Iterables: A Crazy, Crazy World Pt 2
Part 2: What are these crazy functions?
In case you haven't already read part 1: here it is.
So firstly, like @pyelias said, it's not actually an "iterator", it's a type of iterator called a "generator". But I'm just going to be calling it an iterator. Just keep in mind that you can make classes that are iterators too.
> type(simple_range(0, 4)) <class 'generator'>
By the way, we are using the same
simple_range definition as the previous tutorial.
After the last tutorial's use of
for, you may be wondering if there is a way to iterate without that. You're in luck, there is, and that's what we will be using a little in this tutorial.
> f = simple_range(0, 4) > next(f) 0 > next(f) 1 > next(f) 2 > next(f) 3 > next(f) ERROR: "StopIteration"
The first nice thing we want to cover is
So, of course we get help for it!
> help(f.close) close(...) method of builtins.generator instance close() -> raise GeneratorExit inside generator.
An example for how this could be used is this:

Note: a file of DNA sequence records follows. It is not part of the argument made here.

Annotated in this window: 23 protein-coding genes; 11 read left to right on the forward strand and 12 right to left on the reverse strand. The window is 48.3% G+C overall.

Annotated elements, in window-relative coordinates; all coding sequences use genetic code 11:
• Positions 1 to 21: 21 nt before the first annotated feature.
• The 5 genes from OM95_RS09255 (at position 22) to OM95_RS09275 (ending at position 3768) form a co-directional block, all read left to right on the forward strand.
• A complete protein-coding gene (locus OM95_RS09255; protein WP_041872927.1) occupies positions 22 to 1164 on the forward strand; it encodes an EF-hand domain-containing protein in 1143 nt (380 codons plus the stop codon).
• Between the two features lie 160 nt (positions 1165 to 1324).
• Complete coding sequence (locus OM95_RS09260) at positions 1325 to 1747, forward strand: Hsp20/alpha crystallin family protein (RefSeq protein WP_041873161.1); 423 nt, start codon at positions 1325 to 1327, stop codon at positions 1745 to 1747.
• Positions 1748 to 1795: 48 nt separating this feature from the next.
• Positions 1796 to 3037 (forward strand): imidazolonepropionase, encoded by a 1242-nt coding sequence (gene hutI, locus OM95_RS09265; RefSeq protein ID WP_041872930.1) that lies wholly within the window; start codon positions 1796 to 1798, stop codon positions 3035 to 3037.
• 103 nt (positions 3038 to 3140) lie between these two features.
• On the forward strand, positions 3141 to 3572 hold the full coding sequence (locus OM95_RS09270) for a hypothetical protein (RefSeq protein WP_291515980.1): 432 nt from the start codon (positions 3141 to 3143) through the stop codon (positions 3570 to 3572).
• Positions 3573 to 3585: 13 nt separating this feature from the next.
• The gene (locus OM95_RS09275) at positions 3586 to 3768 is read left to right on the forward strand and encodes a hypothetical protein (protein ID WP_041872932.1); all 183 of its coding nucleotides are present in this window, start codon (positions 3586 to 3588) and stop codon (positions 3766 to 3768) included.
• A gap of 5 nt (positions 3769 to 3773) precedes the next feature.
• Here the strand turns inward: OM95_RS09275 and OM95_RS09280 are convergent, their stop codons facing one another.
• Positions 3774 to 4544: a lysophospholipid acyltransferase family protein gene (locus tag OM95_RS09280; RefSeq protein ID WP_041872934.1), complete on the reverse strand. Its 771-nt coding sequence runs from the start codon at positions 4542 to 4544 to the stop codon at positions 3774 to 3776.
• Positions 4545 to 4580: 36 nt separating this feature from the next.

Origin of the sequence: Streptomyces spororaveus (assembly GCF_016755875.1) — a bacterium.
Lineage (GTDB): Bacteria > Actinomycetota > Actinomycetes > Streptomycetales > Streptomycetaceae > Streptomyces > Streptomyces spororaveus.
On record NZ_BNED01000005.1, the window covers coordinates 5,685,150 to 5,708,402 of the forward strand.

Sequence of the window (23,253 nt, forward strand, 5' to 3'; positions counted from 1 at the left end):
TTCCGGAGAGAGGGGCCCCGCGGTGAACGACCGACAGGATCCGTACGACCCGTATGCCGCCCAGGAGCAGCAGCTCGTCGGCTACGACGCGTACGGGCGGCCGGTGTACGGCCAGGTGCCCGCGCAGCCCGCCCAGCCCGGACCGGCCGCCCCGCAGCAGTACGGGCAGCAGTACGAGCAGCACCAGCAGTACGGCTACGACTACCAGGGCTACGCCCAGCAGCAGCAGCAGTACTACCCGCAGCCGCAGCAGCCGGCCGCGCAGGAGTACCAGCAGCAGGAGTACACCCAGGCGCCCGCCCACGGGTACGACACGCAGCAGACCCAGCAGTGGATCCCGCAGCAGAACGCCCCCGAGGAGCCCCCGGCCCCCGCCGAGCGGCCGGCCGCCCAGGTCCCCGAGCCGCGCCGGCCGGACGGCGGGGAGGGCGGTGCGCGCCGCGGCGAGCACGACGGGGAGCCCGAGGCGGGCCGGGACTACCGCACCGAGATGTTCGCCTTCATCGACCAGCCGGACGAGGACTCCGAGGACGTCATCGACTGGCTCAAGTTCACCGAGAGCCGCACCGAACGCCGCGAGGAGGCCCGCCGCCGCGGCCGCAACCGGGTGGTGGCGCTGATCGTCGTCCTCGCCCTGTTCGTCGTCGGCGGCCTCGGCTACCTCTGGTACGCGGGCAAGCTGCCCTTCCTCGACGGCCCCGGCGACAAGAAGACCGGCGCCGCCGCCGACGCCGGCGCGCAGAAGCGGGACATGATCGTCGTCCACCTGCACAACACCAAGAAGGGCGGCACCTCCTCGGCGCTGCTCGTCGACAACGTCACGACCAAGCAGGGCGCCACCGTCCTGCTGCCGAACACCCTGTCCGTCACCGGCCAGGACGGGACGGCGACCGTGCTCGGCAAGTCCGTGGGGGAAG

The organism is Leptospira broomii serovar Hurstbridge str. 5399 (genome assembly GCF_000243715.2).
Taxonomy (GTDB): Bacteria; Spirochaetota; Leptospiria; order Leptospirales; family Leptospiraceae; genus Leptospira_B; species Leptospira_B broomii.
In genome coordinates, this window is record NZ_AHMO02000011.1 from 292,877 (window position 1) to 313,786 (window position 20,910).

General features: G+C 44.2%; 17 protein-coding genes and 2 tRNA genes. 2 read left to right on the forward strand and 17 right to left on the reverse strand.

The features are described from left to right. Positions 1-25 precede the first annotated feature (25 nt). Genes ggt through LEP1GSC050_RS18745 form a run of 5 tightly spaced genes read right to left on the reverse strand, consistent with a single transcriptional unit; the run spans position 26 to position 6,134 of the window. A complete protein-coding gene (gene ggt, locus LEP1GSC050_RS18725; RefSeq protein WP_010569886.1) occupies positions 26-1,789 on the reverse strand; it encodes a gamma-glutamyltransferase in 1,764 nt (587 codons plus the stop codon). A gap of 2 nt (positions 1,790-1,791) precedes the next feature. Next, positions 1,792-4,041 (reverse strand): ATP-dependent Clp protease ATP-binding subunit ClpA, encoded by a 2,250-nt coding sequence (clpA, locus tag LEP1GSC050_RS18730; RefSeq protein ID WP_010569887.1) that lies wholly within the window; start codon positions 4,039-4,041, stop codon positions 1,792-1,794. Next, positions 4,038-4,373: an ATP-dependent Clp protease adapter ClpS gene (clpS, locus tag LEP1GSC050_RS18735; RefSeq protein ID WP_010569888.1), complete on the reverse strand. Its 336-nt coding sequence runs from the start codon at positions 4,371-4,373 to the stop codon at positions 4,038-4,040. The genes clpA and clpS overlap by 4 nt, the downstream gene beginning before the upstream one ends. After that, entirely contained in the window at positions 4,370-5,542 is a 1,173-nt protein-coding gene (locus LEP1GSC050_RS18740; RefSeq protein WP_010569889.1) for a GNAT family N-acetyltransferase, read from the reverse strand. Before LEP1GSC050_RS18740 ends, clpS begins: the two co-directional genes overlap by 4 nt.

def simple_counter(start=0): x = start while True: yield x x += 1 gen = simple_counter() for i in gen: print(i) if i == 5: # exit the loop without `break` gen.close()
All good right?
Now, let's skip a bunch of methods, to arrive to the next method we will look at,
.gi_* methods are beyond the scope of this tutorial, and are used for documentation / figuring out what a generator's code is.
> f = simple_counter(0, 4) > help(f.send) send(...) method of builtins.generator instance send(arg) -> send 'arg' into generator, return next yielded value or raise StopIteration.
Well, that sounds useful. Let's take the previous example and modify it slightly to make it better.
def simple_counter(start=0): x = start while True: inc = yield x x += inc or 1 gen = simple_counter() next(gen) # returns 0 next(gen) # returns 1 gen.send(3) # returns 4 next(gen) # returns 5
By the way, the
variable or 1 trick just saves an if statement checking if
I highly recommend reading this stackoverflow answer about
yield from. In fact, the next tutorial will make the assumption that you have read it.